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The Census Really Knows: Tech usage and the 65+

When it comes to people, the US Census has all the data.  From its American Community Survey (ACS) summary files and detailed tables, we know as of November, 2021, for example, the US population (315 million), the number of housing units (133 million) and whether they are owner-occupied. Further, it tells  the number of people in geographic locations, education and marital status, employment status (173 million), the percent aged 65+ (more than 55 million as of the date of the most recent survey).  The questionnaire is publicly available on the Census website. While many of the questions are intriguing (and used for redistricting) and the data results are much-reported, technology ownership is rarely discussed.  So here are some snapshots of changes in the ACS data from 2015 to 2021: 

Wearables. The medical community continues to want to understand the likelihood of an older adult using a wearable device. Rather than theorize, the American Community Survey asks about it. As of July 2015, only 1% of the 65+ population owned a wearable device. By 2021, 11% of the 65+ population owned a wearable device – in comparison to 16% of the total population. The ACS does not spell out what type of wearable device -- but it includes smartwatches and fitness devices -- some barely in the market in 2015.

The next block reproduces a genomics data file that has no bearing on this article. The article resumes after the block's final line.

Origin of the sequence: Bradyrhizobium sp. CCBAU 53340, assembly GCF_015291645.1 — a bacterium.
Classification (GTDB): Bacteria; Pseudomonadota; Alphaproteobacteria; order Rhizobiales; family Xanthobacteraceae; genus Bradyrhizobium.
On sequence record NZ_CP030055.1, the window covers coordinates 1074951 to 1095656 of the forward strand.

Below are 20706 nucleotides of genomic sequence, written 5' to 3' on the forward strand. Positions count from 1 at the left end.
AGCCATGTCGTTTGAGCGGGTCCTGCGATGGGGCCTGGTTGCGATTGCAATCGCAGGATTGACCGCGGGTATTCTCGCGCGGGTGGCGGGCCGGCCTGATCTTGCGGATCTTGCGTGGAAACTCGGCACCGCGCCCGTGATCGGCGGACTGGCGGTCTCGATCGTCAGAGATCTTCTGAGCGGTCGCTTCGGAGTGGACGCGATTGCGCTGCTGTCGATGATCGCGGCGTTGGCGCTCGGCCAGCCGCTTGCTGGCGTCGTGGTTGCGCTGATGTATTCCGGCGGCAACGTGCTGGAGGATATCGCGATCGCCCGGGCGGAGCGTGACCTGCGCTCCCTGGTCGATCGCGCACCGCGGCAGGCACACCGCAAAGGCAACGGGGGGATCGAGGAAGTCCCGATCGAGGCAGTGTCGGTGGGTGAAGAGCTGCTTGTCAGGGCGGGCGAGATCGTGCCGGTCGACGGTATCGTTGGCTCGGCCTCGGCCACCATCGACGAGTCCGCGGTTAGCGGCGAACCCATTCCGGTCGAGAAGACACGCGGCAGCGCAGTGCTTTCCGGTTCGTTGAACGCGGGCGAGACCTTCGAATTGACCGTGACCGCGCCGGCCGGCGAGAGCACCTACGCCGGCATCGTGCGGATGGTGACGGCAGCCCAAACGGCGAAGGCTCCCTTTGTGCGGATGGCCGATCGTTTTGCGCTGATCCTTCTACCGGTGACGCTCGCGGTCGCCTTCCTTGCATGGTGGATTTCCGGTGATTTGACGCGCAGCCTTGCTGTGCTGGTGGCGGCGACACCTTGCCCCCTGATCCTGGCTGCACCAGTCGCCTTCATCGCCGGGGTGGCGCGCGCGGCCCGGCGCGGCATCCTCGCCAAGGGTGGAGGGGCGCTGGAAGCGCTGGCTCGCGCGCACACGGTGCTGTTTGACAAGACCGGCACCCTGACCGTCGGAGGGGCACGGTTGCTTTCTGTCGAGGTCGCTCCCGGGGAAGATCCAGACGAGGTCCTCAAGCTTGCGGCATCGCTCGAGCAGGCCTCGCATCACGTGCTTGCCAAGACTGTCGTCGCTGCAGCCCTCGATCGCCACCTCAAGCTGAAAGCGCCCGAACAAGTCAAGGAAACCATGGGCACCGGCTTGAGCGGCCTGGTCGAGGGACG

Smartphone use.  No surprise, the penetration of smartphone ownership among the 65+ population is converging with ownership rate of the overall population.  The growth rate from 32% of the 65+ 2015 to 66% of the 65+ having a smartphone by November 2021 is striking and correlates well with Pew's slightly earlier survey, but the ownership change among the entire survey population is just as compelling – from 53% to 70%.  

Non-internet users. The data showing that ‘no one in the home is using the Internet’ is just as striking. In 27% of US households in 2015, no one was using the Internet at home.   By 2021, that percentage had declined to 18%. In 2015, 42% of the 65+ households had no Internet use at home.  By 2021, that had dropped to 26%.  And that is also born out by Pew survey, and no surprise -- that age is the biggest determinant.









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